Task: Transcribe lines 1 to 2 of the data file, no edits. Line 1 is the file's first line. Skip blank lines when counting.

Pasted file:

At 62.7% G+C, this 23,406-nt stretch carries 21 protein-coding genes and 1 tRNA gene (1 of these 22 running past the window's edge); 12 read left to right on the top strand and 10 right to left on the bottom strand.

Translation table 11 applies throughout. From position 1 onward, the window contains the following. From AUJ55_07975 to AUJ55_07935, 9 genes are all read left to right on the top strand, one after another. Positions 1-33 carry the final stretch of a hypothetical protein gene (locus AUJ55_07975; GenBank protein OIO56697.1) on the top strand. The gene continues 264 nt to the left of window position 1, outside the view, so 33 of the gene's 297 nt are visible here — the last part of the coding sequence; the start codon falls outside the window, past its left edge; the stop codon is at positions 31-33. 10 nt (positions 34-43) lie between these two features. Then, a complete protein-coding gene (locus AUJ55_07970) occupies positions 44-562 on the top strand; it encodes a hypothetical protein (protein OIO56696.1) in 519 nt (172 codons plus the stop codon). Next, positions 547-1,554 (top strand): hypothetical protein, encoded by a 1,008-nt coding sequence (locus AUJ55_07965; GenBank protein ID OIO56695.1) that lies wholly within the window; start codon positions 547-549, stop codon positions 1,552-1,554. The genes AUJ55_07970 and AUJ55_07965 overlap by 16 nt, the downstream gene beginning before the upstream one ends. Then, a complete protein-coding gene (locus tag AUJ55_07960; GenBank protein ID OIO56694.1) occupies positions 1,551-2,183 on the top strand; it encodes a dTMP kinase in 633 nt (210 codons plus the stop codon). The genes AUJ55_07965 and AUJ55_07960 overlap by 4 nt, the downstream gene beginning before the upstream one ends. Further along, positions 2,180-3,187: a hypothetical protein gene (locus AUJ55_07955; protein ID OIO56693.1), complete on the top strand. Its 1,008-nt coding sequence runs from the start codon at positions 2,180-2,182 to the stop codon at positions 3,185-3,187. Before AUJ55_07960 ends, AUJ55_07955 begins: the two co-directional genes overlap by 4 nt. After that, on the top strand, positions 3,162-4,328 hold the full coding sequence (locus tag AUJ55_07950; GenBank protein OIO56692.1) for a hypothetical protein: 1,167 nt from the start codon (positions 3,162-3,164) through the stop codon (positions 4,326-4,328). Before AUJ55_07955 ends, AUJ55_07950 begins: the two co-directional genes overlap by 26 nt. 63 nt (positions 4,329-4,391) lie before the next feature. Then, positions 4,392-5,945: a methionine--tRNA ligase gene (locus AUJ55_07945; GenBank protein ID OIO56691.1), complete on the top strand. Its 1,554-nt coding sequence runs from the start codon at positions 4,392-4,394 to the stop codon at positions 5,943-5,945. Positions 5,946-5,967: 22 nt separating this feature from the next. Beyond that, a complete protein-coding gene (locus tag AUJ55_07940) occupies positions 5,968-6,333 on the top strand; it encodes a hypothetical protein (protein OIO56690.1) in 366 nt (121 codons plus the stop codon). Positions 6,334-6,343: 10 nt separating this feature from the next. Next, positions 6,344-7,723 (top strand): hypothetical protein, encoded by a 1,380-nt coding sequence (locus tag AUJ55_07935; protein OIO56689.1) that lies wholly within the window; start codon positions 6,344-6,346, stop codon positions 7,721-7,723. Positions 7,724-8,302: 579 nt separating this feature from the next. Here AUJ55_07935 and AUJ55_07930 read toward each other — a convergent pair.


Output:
At 62.7% G+C, this 23,406-nt stretch carries 21 protein-coding genes and 1 tRNA gene (1 of these 22 running past the window's edge); 12 read left to right on the top strand and 10 right to left on the bottom strand.

Translation table 11 applies throughout. From position 1 onward, the window contains the following. From AUJ55_07975 to AUJ55_07935, 9 genes are all read left to right on the top strand, one after another. Positions 1-33 carry the final stretch of a hypothetical protein gene (locus AUJ55_07975; GenBank protein OIO56697.1) on the top strand. The gene continues 264 nt to the left of window position 1, outside the view, so 33 of the gene's 297 nt are visible here — the last part of the coding sequence; the start codon falls outside the window, past its left edge; the stop codon is at positions 31-33. 10 nt (positions 34-43) lie between these two features. Then, a complete protein-coding gene (locus AUJ55_07970) occupies positions 44-562 on the top strand; it encodes a hypothetical protein (protein OIO56696.1) in 519 nt (172 codons plus the stop codon). Next, positions 547-1,554 (top strand): hypothetical protein, encoded by a 1,008-nt coding sequence (locus AUJ55_07965; GenBank protein ID OIO56695.1) that lies wholly within the window; start codon positions 547-549, stop codon positions 1,552-1,554. The genes AUJ55_07970 and AUJ55_07965 overlap by 16 nt, the downstream gene beginning before the upstream one ends. Then, a complete protein-coding gene (locus tag AUJ55_07960; GenBank protein ID OIO56694.1) occupies positions 1,551-2,183 on the top strand; it encodes a dTMP kinase in 633 nt (210 codons plus the stop codon). The genes AUJ55_07965 and AUJ55_07960 overlap by 4 nt, the downstream gene beginning before the upstream one ends. Further along, positions 2,180-3,187: a hypothetical protein gene (locus AUJ55_07955; protein ID OIO56693.1), complete on the top strand. Its 1,008-nt coding sequence runs from the start codon at positions 2,180-2,182 to the stop codon at positions 3,185-3,187. Before AUJ55_07960 ends, AUJ55_07955 begins: the two co-directional genes overlap by 4 nt. After that, on the top strand, positions 3,162-4,328 hold the full coding sequence (locus tag AUJ55_07950; GenBank protein OIO56692.1) for a hypothetical protein: 1,167 nt from the start codon (positions 3,162-3,164) through the stop codon (positions 4,326-4,328). Before AUJ55_07955 ends, AUJ55_07950 begins: the two co-directional genes overlap by 26 nt. 63 nt (positions 4,329-4,391) lie before the next feature. Then, positions 4,392-5,945: a methionine--tRNA ligase gene (locus AUJ55_07945; GenBank protein ID OIO56691.1), complete on the top strand. Its 1,554-nt coding sequence runs from the start codon at positions 4,392-4,394 to the stop codon at positions 5,943-5,945. Positions 5,946-5,967: 22 nt separating this feature from the next. Beyond that, a complete protein-coding gene (locus tag AUJ55_07940) occupies positions 5,968-6,333 on the top strand; it encodes a hypothetical protein (protein OIO56690.1) in 366 nt (121 codons plus the stop codon). Positions 6,334-6,343: 10 nt separating this feature from the next. Next, positions 6,344-7,723 (top strand): hypothetical protein, encoded by a 1,380-nt coding sequence (locus tag AUJ55_07935; protein OIO56689.1) that lies wholly within the window; start codon positions 6,344-6,346, stop codon positions 7,721-7,723. Positions 7,724-8,302: 579 nt separating this feature from the next. Here AUJ55_07935 and AUJ55_07930 read toward each other — a convergent pair.